The UK’s disproportionate contribution to European security should be a powerful negotiating card in the Brexit talks

The UK’s disproportionate contribution to European security should be a powerful negotiating card in the Brexit talks

Following the Prime Minister’s recent unconditional offer of the UK’s continuing contribution to European defence, EU Commission President Jean-Claude Juncker told the Munich Security Conference: “I wouldn’t like to put security policy considerations with trade policy considerations in one hat. I understand why some would like to do that, but we don’t want to.” His view has been supported by Sir John Sawers, former head of MI6, and Robert Hannigan, former head of GCHQ.

I beg to differ. No European country has contributed more to the security of the continent than the UK, sacrificing some 2 million lives in the past century and maintaining a powerful military presence in West Germany to deter any Soviet aggression during the Cold War. Today, despite a woefully inadequate defence budget, the UK is the leading defence power in NATO after the United States. Of course, Mr Juncker (18 years Prime Minister of mighty Luxembourg) doesn’t want to “put trade and security in the same hat” because the UK brings to the table not only serious military capabilities like the nuclear deterrent and our two new aircraft carriers, but also an intelligence capability vital to all our allies.

In the face of deeply unpleasant bullying from the European Commission, the expressed desire to ‘punish’ the UK for having had the temerity to reject ‘the project’ – and a blunt refusal to offer us a mutually beneficial trade deal – it is entirely legitimate for us to play two powerful cards in our hand: the £10 billion-a-year net we pay into the EU budget and our disproportionate contribution to security.

The two former security chiefs believe that we would no longer have a voice in EU rules governing data holding which, it seems, means we have to remain in the EU. However, since it is admitted that we contribute more to the provision of intelligence than the others and that tackling the common menace of terrorism is manifestly in all our interests, surely they will want to find a way that they can continue to benefit from the UK’s accepted expertise?

According to The Times, Mr Hannigan said that it would be unethical to threaten to withhold security data to prise concessions out of Brussels. He said: “How could you possibly think of withholding material that might stop a terrorist attack in exchange for fish quotas or something? It’s absurd.” Such patrician disdain for our fishermen will have been noted across the Kingdom.

Sir John was also quoted in The Times as saying that Brexit talks were not a “zero-sum game” and that upholding security alliances would foster a positive atmosphere in the talks. So, where is the evidence for that wild assertion? The UK could not have adopted a more emollient stance from the outset, yet we have been met by demand after demand, including a suggestion that to preserve the EU’s sacrosanct internal market we effectively cede Ulster to the Republic of Ireland.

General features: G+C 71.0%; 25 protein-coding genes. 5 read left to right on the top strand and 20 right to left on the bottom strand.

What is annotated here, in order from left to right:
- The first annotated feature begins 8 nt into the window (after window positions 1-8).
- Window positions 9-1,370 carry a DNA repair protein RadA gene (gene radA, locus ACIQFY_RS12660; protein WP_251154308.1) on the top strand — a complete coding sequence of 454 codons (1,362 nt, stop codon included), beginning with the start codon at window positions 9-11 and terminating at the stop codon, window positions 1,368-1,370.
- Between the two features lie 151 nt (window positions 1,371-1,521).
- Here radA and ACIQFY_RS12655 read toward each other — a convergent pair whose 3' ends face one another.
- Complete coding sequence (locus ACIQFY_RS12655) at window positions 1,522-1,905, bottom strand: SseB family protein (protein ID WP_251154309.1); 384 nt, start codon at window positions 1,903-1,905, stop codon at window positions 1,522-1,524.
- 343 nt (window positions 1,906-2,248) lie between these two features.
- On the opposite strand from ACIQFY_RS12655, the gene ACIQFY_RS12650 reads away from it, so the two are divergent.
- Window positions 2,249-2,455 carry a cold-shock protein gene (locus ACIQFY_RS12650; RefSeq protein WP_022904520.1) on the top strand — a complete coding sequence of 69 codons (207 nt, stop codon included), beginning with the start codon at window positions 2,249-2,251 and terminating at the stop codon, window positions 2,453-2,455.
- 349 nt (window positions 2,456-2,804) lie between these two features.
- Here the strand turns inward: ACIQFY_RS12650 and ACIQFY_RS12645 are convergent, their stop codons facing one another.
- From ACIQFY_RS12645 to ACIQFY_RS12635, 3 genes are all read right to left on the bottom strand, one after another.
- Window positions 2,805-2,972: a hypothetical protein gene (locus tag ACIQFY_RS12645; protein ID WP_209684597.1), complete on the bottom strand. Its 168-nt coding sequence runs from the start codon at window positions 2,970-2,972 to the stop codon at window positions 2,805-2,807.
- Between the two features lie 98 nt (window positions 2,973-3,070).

Why do civil servants (and the BBC) constantly view Brexit through a negative prism? We are the dominant player in the security sphere so penalising us would inflict more damage on our continental neighbours. They have more to lose than we do, but we all have an interest in enhanced security.

There was also the suggestion that practical defence co-operation would be damaged by our departure. However, the two key military aerospace programmes, Tornado and Typhoon, have nothing to do with the EU. They are both British/German/Italian programmes with a bit of Spanish input but, significantly, none from France. We are the good Europeans here! Tornado development predated our joining the Common Market, as did the creation of the pan-European civil aircraft company, Airbus, so there is no reason why these should not continue post-Brexit.

When I was the Defence Minister in charge of EU matters, I found an insatiable appetite to create an EU ‘defence identity’. Germany, France and Poland wanted to have an EU ‘operational HQ’ to manage their anti-piracy campaign in the Indian Ocean, despite NATO having a fully-functioning Maritime HQ at Northwood. Eventually, thanks in large measure to William Hague’s persuasion, logic prevailed and the two operations were successfully co-located, as they remain today. However, Juncker and others have made clear their determination to create an EU Army, most recently on 13th September last year when he said: “By 2025 we will need a functioning European Defence Union,” a policy he claims is supported by NATO. Such a policy would deliver not one single extra soldier, let alone capability, and would be the ultimate negation of national sovereignty.

Surely, Russia’s manifest aggression in invading two sovereign countries (Georgia in 2008 and Ukraine in 2014), its continuing military presence in the Donbass region of Ukraine, its downing of a civilian airliner, its cyber assault on Estonia, and now its attempted murder of a private citizen in an English cathedral city reinforce the message that it is NATO, not the EU, which is the guarantor of our security and the UK is the key player on this side of the Atlantic. Time to play ball on trade in return for continuing security.